Some of the Kansas City Royals fans crowded into the streets and a park near the site of a planned rally have given up and left after finding themselves packed tightly in places where they couldn't see the activities.
The crowds mostly stayed in good spirits during the long wait for the rally, but a few people said they could not tolerate the tight quarters. Cellphone service also was out along much of the parade route.
Mary Winston, of Overland Park, Kansas, said she brought her five children about three hours before the rally but she decided to give up and go home. She says they were disappointed because it was not possible to get close enough to see any part of the rally.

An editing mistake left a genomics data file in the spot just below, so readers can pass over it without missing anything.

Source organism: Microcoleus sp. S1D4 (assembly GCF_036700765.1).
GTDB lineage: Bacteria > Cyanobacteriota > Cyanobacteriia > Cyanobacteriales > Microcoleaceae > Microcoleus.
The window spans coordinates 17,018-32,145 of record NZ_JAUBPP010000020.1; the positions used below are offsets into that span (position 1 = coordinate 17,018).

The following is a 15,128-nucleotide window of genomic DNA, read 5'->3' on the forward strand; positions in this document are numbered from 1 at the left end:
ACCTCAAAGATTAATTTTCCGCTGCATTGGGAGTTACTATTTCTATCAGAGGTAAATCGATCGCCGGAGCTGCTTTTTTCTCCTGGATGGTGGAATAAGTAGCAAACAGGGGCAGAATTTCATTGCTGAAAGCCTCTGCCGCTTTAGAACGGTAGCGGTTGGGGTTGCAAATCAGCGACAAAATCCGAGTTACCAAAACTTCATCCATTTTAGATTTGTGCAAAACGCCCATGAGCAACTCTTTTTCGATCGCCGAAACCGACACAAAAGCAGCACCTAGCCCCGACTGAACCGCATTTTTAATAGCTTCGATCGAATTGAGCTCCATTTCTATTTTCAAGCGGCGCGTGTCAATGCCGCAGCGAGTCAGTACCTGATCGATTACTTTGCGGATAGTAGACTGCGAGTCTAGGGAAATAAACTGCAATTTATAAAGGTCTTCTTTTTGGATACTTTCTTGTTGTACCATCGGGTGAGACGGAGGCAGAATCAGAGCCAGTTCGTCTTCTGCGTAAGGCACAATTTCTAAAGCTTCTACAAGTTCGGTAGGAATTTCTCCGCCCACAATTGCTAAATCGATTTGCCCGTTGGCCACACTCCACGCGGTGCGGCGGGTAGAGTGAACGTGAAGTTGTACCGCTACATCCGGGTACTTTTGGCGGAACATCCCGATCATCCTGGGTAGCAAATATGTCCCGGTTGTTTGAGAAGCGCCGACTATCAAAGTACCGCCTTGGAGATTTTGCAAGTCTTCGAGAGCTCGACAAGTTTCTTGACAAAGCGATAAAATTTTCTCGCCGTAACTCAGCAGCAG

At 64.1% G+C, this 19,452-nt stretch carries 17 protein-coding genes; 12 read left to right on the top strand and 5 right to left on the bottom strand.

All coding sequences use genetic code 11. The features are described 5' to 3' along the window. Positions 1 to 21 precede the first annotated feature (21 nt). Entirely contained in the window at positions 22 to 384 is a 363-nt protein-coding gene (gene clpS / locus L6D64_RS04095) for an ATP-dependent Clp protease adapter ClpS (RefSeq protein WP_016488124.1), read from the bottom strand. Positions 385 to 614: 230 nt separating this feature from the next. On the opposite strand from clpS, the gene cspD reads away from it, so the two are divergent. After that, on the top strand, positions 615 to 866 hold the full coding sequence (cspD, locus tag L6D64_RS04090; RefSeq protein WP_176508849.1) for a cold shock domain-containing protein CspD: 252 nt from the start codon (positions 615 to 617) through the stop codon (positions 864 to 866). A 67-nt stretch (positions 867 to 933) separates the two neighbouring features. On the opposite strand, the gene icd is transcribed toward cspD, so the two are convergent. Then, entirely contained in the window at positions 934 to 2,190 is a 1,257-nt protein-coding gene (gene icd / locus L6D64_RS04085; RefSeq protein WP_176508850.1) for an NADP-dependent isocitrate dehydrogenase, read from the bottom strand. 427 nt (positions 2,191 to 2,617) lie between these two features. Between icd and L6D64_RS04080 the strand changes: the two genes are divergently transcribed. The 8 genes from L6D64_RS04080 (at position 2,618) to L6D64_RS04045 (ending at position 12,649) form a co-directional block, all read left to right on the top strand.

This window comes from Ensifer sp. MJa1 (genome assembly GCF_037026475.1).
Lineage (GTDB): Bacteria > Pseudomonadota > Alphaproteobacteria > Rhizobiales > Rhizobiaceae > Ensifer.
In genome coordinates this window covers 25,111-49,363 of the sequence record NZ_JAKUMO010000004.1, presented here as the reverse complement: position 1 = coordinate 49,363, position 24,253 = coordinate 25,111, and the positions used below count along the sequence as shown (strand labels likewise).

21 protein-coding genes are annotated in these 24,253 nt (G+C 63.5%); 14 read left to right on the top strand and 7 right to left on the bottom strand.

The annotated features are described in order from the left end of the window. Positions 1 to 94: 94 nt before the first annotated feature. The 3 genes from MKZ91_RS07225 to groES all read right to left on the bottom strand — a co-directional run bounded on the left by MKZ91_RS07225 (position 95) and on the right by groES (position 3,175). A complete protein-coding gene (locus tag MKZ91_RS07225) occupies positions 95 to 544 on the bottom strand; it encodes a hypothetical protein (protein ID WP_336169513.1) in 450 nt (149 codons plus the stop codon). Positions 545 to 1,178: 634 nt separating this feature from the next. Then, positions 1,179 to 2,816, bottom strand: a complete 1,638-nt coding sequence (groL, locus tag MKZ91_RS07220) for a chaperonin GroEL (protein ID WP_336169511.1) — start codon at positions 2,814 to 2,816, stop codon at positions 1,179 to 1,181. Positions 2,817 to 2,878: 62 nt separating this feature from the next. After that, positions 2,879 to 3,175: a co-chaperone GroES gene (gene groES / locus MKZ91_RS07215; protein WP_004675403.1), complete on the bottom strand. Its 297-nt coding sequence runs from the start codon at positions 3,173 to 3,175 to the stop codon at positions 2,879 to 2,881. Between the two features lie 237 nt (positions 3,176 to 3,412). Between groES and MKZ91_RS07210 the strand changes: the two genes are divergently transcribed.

Tiffany Davis, of Lee's Summit, Missouri, also decided to turn around with her 11-year-old daughter, Julia, who rode bikes to the scene. She says she expected the ''wild'' scene but realized there was no way to get close enough to see the rally.
Kansas City is turning blue as Royals fans line up to watch the World Series championship team parade.
Forty-eight-year-old Kansas City native Steve Spencer marveled at the crowd as he joined the masses walking toward the city's Union Station. Recalling the years of losing seasons, he says the ''crazy'' turnout is beyond anything he has ever seen.
Highways leading into the city are packed and city streets are jammed.
Thirty-four-year-old Chris Lasister, of Lenexa, Kansas, brought his 2-year-old son with him to watch the festivities. He says he doesn't remember the parade when the Royals last won the World Series in 1985, so he can't miss this one.